Direct marketing increasingly rules the Internet, according to a report published yesterday by Nielsen//NetRatings.
Sixty-six percent of online ad impressions served in fourth-quarter 2002 were direct marketing ads, said the report, “The State of Online Advertising.” This is up from 59 percent in fourth-quarter 2001, according to the New York-based online measurement firm's AdRelevance service.
“If you firmly believe online advertising is a direct marketing medium, you think like most advertisers out there,” the report said. “While the balance between branding and direct marketing has shifted throughout the tumultuous life of the Internet, today direct marketing is lord and king.”
Still, this means that branding ads — defined as those “that attempted to elicit no direct action by consumers; they simply reinforced consumer thoughts by frequent exposure” — accounted for 34 percent of online ads served in fourth-quarter 2002.
However, direct marketing's dominance of the Internet would be even more pronounced if it weren't for tiny ads such as buttons that have little room for anything other than a logo, Nielsen//NetRatings said.
Ads with calls to action accounted for about 80 percent of all banners, large-format ads and skyscrapers served in the fourth quarter of 2002. But branding accounted for 55 percent of small-button advertising, the report said.
“Banners, large rectangular formats, and skyscrapers all afford the advertiser a large area to convey a complex message, often with a plea for immediate consumer action,” the report said. “Smaller formats limit the advertiser's ability to convey a message, so tiny ads tend to have only logos and branding.”
In other findings, the number of ad sizes supported by the average Web site rose from 5.3 in fourth-quarter 2000 to 11 in fourth-quarter 2002. Online marketers “appear to love direct marketing strategies and they need a wide selection of large ad formats to convey their messages,” the report said.
As for the controversial pop-up, the format's use went from 1.9 percent of online ad impressions in fourth-quarter 2001 to 3.5 percent in fourth-quarter 2002.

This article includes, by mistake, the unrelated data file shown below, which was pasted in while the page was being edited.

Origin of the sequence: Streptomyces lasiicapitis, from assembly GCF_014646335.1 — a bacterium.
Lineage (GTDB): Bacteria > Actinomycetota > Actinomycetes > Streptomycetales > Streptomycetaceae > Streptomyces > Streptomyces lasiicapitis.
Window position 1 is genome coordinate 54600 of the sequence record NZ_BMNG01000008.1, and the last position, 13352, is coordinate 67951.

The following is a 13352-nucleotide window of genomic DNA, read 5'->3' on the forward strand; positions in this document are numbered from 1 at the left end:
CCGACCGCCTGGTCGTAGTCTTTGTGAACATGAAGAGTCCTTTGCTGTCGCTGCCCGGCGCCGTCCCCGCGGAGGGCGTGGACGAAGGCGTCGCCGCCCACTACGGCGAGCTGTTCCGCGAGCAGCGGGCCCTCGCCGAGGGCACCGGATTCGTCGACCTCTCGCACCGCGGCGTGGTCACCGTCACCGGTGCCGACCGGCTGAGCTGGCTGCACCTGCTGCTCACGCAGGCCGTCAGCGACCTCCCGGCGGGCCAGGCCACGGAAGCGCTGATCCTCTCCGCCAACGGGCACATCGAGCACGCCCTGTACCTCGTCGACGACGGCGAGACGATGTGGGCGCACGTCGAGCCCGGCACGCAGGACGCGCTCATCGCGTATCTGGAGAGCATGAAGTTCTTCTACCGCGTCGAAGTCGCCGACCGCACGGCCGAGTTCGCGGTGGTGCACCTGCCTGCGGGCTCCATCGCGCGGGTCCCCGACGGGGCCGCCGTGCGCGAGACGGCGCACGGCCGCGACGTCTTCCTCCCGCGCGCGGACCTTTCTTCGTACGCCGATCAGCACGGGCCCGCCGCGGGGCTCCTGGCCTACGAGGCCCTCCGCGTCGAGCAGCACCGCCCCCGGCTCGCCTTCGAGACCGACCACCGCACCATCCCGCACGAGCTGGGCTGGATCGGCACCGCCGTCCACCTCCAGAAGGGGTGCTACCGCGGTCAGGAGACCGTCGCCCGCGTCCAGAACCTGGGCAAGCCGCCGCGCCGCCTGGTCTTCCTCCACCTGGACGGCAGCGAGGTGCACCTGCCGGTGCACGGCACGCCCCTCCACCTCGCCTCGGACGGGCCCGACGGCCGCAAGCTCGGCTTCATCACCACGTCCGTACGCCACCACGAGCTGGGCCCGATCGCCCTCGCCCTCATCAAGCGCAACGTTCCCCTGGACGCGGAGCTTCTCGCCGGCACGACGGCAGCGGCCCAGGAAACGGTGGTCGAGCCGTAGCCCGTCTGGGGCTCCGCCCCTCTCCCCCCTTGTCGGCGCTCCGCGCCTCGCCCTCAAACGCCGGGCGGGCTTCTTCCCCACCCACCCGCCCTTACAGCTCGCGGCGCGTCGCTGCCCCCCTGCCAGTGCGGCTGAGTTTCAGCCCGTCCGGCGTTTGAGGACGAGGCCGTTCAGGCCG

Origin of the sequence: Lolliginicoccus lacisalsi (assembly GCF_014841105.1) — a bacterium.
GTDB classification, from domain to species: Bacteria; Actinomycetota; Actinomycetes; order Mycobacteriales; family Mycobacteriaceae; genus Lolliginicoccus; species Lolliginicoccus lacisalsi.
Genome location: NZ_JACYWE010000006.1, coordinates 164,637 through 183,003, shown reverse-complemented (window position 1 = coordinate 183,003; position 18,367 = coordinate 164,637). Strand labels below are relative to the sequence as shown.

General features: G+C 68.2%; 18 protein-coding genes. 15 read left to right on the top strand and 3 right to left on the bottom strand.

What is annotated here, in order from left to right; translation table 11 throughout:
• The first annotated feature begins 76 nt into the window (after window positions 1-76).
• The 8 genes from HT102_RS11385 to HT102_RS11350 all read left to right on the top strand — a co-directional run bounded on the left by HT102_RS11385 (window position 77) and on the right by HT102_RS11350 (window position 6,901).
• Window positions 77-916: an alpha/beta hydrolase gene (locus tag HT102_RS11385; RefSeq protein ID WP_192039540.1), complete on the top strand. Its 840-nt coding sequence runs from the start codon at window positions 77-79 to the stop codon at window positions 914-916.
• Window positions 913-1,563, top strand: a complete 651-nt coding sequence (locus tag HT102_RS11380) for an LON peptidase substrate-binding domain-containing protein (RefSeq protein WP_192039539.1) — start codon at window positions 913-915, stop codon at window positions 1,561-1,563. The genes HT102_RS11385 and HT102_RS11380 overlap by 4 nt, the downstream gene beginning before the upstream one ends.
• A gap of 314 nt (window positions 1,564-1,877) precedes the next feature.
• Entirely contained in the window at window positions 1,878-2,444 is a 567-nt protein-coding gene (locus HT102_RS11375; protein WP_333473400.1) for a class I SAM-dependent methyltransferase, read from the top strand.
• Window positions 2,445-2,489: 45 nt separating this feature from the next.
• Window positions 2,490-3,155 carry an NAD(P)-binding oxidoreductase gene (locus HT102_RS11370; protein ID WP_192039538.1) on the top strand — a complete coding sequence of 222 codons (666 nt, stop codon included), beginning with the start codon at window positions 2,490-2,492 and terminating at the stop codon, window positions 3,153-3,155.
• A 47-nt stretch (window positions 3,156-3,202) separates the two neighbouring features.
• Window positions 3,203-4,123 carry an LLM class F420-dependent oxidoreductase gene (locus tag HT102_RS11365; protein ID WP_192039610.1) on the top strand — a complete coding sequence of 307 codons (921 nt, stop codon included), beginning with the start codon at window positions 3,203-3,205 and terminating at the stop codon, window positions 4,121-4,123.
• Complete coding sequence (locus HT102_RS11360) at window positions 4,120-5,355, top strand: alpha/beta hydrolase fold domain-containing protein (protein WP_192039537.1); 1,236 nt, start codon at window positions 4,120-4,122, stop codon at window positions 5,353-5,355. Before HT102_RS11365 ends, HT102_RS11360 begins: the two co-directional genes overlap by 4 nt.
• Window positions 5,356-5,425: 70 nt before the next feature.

Led by online casinos, the entertainment industry used the highest percentage of pop-ups, about 10 percent, in its online ad campaigns in fourth-quarter 2002. Hardware and electronics advertisers came in second in the proportion of pop-ups used in campaigns at just under 8 percent, led by X10, the seemingly ubiquitous marketer of digital cameras.
The report also found that the use of house ads on Web sites dropped 3 percent from the fourth quarter of 2001 to fourth-quarter 2002, now accounting for 27 percent of all impressions served.
Reference and education sites showed the least amount of unsold space, as an average of 11.4 percent of their inventory went unsold in fourth-quarter 2002, the report said.
Yellow and white pages sites were No. 2 in unsold ads, with an average of 19.2 percent of their inventory going unsold in the same quarter. Nos. 3 and 4 were games sites and portals, with an average of 20.8 percent and 21 percent of inventory going unsold, respectively.
Shopping and auction sites came in last in a field of 27 categories with an average of 42.3 percent of inventory going unsold in the quarter, according to Nielsen//NetRatings.
Not surprisingly, the report also found that Web sites' published advertising rates have come way down — from $30 per thousand impressions for banner ads in the second quarter of 2000 to under $18/CPM in fourth-quarter 2002, a 40 percent drop.
“One can almost overlay rate card prices and a Nasdaq trend and not be able to tell which line is which,” the report said.
Currently, business-to-business sites publish the highest rates for banners at $52/CPM, and games sites and search engines publish the lowest, at 75 cents/CPM and $1.75/CPM, respectively.
What's more, “many sites publish rates that come far down upon negotiation,” the report said.
Fortune 500 advertising online is growing, according to the report, as 286 Fortune 500 companies advertised online in fourth-quarter 2002 compared with 270 in the same quarter of 2001. Amazon.com, No. 492 on the Fortune list, was No. 1 online with 12.2 billion fourth-quarter impressions.